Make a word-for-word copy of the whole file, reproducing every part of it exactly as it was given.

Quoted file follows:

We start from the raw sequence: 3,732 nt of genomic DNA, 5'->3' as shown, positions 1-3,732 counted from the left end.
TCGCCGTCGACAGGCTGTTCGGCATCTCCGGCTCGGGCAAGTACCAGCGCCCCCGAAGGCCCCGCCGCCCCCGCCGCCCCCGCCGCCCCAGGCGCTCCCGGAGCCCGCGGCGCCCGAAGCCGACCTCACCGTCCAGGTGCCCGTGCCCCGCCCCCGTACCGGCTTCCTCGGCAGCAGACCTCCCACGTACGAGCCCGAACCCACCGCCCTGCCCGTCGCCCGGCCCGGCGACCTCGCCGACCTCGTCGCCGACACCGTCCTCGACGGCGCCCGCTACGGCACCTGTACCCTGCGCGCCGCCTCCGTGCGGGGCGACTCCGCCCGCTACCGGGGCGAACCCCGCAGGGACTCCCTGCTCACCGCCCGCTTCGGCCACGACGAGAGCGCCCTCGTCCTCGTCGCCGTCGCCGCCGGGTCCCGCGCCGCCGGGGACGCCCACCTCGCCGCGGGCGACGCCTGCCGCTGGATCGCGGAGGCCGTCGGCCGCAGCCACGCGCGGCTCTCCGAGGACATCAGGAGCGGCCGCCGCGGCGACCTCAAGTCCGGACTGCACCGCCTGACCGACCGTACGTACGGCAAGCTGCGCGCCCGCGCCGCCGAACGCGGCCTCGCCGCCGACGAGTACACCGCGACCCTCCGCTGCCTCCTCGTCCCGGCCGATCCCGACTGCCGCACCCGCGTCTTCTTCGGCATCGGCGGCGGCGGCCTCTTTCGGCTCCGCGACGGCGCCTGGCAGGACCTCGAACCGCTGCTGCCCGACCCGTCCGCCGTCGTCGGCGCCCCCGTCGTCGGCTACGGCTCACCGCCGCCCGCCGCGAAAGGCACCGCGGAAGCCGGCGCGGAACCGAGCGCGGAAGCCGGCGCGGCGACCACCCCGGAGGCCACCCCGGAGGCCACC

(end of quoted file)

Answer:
We start from the raw sequence: 3,732 nt of genomic DNA, 5'->3' as shown, positions 1-3,732 counted from the left end.
TCGCCGTCGACAGGCTGTTCGGCATCTCCGGCTCGGGCAAGTACCAGCGCCCCCGAAGGCCCCGCCGCCCCCGCCGCCCCCGCCGCCCCAGGCGCTCCCGGAGCCCGCGGCGCCCGAAGCCGACCTCACCGTCCAGGTGCCCGTGCCCCGCCCCCGTACCGGCTTCCTCGGCAGCAGACCTCCCACGTACGAGCCCGAACCCACCGCCCTGCCCGTCGCCCGGCCCGGCGACCTCGCCGACCTCGTCGCCGACACCGTCCTCGACGGCGCCCGCTACGGCACCTGTACCCTGCGCGCCGCCTCCGTGCGGGGCGACTCCGCCCGCTACCGGGGCGAACCCCGCAGGGACTCCCTGCTCACCGCCCGCTTCGGCCACGACGAGAGCGCCCTCGTCCTCGTCGCCGTCGCCGCCGGGTCCCGCGCCGCCGGGGACGCCCACCTCGCCGCGGGCGACGCCTGCCGCTGGATCGCGGAGGCCGTCGGCCGCAGCCACGCGCGGCTCTCCGAGGACATCAGGAGCGGCCGCCGCGGCGACCTCAAGTCCGGACTGCACCGCCTGACCGACCGTACGTACGGCAAGCTGCGCGCCCGCGCCGCCGAACGCGGCCTCGCCGCCGACGAGTACACCGCGACCCTCCGCTGCCTCCTCGTCCCGGCCGATCCCGACTGCCGCACCCGCGTCTTCTTCGGCATCGGCGGCGGCGGCCTCTTTCGGCTCCGCGACGGCGCCTGGCAGGACCTCGAACCGCTGCTGCCCGACCCGTCCGCCGTCGTCGGCGCCCCCGTCGTCGGCTACGGCTCACCGCCGCCCGCCGCGAAAGGCACCGCGGAAGCCGGCGCGGAACCGAGCGCGGAAGCCGGCGCGGCGACCACCCCGGAGGCCACCCCGGAGGCCACC